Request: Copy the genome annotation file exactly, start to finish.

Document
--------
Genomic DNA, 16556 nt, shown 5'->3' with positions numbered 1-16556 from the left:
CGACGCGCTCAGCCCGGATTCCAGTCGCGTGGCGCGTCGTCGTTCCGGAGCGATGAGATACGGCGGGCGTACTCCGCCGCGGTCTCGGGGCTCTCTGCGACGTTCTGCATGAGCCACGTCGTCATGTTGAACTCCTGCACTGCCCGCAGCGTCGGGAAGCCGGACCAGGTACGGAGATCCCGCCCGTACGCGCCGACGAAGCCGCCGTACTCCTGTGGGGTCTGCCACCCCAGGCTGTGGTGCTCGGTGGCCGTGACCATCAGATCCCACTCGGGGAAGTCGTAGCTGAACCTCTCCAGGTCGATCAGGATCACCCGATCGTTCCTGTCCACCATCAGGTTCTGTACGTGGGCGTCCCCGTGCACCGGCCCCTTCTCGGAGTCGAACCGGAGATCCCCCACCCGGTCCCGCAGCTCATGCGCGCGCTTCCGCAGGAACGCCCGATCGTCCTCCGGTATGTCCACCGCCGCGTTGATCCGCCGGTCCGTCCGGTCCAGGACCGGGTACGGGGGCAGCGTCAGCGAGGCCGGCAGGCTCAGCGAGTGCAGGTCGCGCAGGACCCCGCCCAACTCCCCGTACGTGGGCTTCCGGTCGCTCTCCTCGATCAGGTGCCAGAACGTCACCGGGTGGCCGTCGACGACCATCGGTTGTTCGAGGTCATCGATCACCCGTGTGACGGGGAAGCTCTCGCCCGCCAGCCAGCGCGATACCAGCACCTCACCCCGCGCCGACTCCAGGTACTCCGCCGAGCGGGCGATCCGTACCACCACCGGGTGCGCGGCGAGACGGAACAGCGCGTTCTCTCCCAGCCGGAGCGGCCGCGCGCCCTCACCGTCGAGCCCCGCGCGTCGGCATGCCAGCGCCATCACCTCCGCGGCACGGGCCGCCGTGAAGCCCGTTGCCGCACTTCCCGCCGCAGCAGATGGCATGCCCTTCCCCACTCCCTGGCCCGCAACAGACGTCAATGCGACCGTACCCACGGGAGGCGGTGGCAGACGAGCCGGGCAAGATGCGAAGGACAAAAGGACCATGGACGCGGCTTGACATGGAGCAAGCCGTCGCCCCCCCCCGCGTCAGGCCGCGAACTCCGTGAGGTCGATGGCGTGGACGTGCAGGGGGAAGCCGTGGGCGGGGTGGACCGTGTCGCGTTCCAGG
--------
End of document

Genomic DNA, 16556 nt, shown 5'->3' with positions numbered 1-16556 from the left:
CGACGCGCTCAGCCCGGATTCCAGTCGCGTGGCGCGTCGTCGTTCCGGAGCGATGAGATACGGCGGGCGTACTCCGCCGCGGTCTCGGGGCTCTCTGCGACGTTCTGCATGAGCCACGTCGTCATGTTGAACTCCTGCACTGCCCGCAGCGTCGGGAAGCCGGACCAGGTACGGAGATCCCGCCCGTACGCGCCGACGAAGCCGCCGTACTCCTGTGGGGTCTGCCACCCCAGGCTGTGGTGCTCGGTGGCCGTGACCATCAGATCCCACTCGGGGAAGTCGTAGCTGAACCTCTCCAGGTCGATCAGGATCACCCGATCGTTCCTGTCCACCATCAGGTTCTGTACGTGGGCGTCCCCGTGCACCGGCCCCTTCTCGGAGTCGAACCGGAGATCCCCCACCCGGTCCCGCAGCTCATGCGCGCGCTTCCGCAGGAACGCCCGATCGTCCTCCGGTATGTCCACCGCCGCGTTGATCCGCCGGTCCGTCCGGTCCAGGACCGGGTACGGGGGCAGCGTCAGCGAGGCCGGCAGGCTCAGCGAGTGCAGGTCGCGCAGGACCCCGCCCAACTCCCCGTACGTGGGCTTCCGGTCGCTCTCCTCGATCAGGTGCCAGAACGTCACCGGGTGGCCGTCGACGACCATCGGTTGTTCGAGGTCATCGATCACCCGTGTGACGGGGAAGCTCTCGCCCGCCAGCCAGCGCGATACCAGCACCTCACCCCGCGCCGACTCCAGGTACTCCGCCGAGCGGGCGATCCGTACCACCACCGGGTGCGCGGCGAGACGGAACAGCGCGTTCTCTCCCAGCCGGAGCGGCCGCGCGCCCTCACCGTCGAGCCCCGCGCGTCGGCATGCCAGCGCCATCACCTCCGCGGCACGGGCCGCCGTGAAGCCCGTTGCCGCACTTCCCGCCGCAGCAGATGGCATGCCCTTCCCCACTCCCTGGCCCGCAACAGACGTCAATGCGACCGTACCCACGGGAGGCGGTGGCAGACGAGCCGGGCAAGATGCGAAGGACAAAAGGACCATGGACGCGGCTTGACATGGAGCAAGCCGTCGCCCCCCCCCGCGTCAGGCCGCGAACTCCGTGAGGTCGATGGCGTGGACGTGCAGGGGGAAGCCGTGGGCGGGGTGGACCGTGTCGCGTTCCAGG